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Updated: April 4, 2013 16:31 IST

A departure from the usual?

G. SWAMINATHAN
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T.M. Krishna. Photo: R. Shivaji Rao
The Hindu
T.M. Krishna. Photo: R. Shivaji Rao

Krishna’s concert was unhurried and emotive, with the artist only exploring the tones of a raga.

If my memory serves me right, the last concert I heard of T.M. Krishna was all sound and fury. This one was just the opposite; extra subtle and over cool. Yes. As it had been the talk around, it deviated absolutely from the present-day concert format. If one happened to look for the start, middle and finish, well, they were not there. It was Krishna’s vague yet highly emotive meandering journey where he seemed to have gone in search of the beauty, subtleties and nuances of each raga he had chosen to render in different forms.

The concert started with a varnam; not the usual varnams, but the Bhairavi pada varnam popular in the dance circuit -- ‘Mohamana En Meedil.’ Krishna indulged in deliberate niraval on ‘Bhoga Tyagesan Anubhogam Seithida.’ The musically superior chitta and following swaras and the lyrically romantic (a bit erotic too!) sahitya were sung with perfect clarity. Very precise preface of Sankarabharanam was segued to Dikshitar’s ‘Nagalingam Bhajeham’ with a few rounds of kizhkala swaras.

Krishna’s next move was to open up Dhanyasi with a serene approach. Here, the kriti ‘Talachinavaru Dhanyu’ by Subbaraya Sastri came charged with emotion. The Atana raga essay was appended with ‘Thiruvottiyur Tyagarajan’ (Ghanam Krishan Iyer) and a few swaras.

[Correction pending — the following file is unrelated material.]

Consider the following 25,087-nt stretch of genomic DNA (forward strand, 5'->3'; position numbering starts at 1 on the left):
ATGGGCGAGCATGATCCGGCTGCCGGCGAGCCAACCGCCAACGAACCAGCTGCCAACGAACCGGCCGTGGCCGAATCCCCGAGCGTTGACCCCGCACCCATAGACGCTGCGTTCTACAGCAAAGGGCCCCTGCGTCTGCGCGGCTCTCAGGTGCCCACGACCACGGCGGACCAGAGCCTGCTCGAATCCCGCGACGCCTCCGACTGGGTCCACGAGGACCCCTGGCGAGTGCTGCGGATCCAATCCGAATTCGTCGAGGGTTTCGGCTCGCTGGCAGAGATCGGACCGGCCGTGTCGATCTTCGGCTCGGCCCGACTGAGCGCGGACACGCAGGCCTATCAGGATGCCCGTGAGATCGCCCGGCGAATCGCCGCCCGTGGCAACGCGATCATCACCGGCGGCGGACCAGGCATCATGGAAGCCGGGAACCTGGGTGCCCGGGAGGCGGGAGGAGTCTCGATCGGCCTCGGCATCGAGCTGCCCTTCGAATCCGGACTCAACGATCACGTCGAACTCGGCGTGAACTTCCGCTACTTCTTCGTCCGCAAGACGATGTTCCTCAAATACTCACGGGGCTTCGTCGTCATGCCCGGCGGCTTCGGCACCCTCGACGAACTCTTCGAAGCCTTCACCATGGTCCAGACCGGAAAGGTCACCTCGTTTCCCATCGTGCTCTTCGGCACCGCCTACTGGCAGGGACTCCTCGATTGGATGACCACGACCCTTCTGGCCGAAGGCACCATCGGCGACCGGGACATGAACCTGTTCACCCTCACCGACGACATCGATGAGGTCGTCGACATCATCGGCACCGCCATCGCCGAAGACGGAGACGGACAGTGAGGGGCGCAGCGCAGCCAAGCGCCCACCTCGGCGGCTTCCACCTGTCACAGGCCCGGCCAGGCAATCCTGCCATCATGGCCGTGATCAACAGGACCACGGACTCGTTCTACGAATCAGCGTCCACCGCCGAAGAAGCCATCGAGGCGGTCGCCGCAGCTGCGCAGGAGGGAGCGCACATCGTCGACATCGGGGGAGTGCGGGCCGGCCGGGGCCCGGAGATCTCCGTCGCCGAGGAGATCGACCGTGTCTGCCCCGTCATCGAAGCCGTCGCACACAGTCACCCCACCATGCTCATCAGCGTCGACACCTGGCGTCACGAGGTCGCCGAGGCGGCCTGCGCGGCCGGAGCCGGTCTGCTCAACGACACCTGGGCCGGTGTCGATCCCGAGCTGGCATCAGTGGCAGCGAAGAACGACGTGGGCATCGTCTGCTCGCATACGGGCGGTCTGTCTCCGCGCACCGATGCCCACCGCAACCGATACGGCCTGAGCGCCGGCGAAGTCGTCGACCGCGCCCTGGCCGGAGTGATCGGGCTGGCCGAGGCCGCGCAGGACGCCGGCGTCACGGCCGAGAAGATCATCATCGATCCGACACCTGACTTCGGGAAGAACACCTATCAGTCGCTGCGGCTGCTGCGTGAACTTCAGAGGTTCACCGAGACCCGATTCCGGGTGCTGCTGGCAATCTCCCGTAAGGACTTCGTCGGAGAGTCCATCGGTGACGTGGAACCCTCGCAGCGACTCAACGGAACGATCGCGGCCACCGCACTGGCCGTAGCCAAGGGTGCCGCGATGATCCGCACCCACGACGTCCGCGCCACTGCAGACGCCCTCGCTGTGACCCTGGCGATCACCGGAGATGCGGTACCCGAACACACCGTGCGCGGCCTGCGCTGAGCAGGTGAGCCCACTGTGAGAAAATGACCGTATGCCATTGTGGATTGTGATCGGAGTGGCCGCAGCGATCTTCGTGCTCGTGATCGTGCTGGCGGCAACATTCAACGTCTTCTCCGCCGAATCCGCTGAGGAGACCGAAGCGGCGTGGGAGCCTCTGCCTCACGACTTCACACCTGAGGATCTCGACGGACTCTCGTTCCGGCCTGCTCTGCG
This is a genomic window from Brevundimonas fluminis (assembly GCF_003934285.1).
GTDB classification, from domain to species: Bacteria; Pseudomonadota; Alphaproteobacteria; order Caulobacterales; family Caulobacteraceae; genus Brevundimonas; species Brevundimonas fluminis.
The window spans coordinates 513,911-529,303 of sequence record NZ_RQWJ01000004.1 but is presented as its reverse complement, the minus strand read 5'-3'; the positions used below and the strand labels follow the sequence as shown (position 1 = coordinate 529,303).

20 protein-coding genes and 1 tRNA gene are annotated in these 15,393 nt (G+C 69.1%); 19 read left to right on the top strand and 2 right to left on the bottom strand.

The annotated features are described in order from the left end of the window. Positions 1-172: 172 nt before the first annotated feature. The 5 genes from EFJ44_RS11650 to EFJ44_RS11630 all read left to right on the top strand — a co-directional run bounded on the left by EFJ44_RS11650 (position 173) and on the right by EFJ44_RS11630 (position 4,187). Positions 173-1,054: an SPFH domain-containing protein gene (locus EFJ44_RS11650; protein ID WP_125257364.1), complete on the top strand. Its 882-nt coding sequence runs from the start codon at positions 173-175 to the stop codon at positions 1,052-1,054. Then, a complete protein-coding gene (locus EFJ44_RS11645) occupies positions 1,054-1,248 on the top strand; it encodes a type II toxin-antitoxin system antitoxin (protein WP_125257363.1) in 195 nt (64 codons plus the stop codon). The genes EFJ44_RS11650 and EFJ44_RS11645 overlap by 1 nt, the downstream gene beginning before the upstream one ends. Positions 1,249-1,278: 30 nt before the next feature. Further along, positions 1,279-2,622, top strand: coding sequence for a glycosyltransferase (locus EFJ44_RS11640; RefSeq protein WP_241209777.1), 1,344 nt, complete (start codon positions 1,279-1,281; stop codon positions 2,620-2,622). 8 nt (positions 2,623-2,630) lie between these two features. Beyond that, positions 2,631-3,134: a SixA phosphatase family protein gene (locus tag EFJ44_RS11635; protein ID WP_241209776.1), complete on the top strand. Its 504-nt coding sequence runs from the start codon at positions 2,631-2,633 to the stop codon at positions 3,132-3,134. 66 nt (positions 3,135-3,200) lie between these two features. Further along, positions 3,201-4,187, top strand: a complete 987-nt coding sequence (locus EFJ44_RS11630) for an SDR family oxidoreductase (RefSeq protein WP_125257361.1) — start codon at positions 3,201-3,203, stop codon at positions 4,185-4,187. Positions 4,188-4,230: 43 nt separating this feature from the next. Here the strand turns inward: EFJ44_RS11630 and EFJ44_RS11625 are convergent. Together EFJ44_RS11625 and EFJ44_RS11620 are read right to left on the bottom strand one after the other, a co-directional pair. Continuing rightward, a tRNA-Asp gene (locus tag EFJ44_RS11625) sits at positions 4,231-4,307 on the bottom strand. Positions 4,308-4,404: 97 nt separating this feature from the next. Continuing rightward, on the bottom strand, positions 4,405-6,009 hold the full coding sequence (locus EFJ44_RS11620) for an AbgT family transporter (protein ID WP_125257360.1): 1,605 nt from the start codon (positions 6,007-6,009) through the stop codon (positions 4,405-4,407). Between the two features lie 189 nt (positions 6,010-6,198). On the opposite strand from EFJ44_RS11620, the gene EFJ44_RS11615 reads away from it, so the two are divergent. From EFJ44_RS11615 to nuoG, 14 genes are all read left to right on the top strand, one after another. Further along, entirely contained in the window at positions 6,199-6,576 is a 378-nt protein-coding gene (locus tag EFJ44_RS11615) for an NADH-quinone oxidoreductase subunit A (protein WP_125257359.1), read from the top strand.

Krishna was not ready to leave any raga without a treatise. He took on Kalyani, trying out all phrases on the upper registers, then suddenly switched to Surutti and then to Anandabhairavi. After the violin replies, the kriti chosen was ‘Teliyaleru Rama’ (Tyagraja) in Dhenuka. He thought it was time for the tani avartanam.

The last session had ‘Marubari’ in Khamas, a ragamalika viruttam ‘Thanthai Thayum Nee’ and ended with ‘Varugalamo Ayya’ of Gopalakrishna Bharati in Manji that was soaked in piety.

There were several ragams but no tanam or pallavi; neither was there a dash and race of swara stampedes. The entire concert was completely languid, slow moving and emotive, only exploring the tones of the raga to be exact.

Krishna’s usual sudden high decibel outbursts were also absent.

The mood of the main player always influences the accompanists. R.K. Shriram Kumar was the active player because it looked, literally and figuratively, like the entire concert was something like a conversation between these two only. Manoj Siva (mridangam) and Anirudh Atreya (kanjira) were so subdued and subtle that they were almost non-existent.

Can this show be termed a typical concert? Perhaps, one can and one cannot. It was more of his informal musical expression. The concept of ‘manodharma’ had been deployed by Krishna here to suit his sombre mood, on this particular concert. Tomorrow it may change; he may erupt like a volcano, comfort like a cool breeze or blow like a hailstorm. Before the start of the concert, an expectant rasika sitting next to me made a candid comment to his friend, ‘Hope he doesn’t start this concert with Mangalam!’

But, the serpentine queue outside the auditorium, the full hall and stage, and the patient listeners who stayed till the end, obviously goes to show that they just want to ‘listen to’ Krishna, irrespective of ‘what’ and ‘how’ he serves it. Period.


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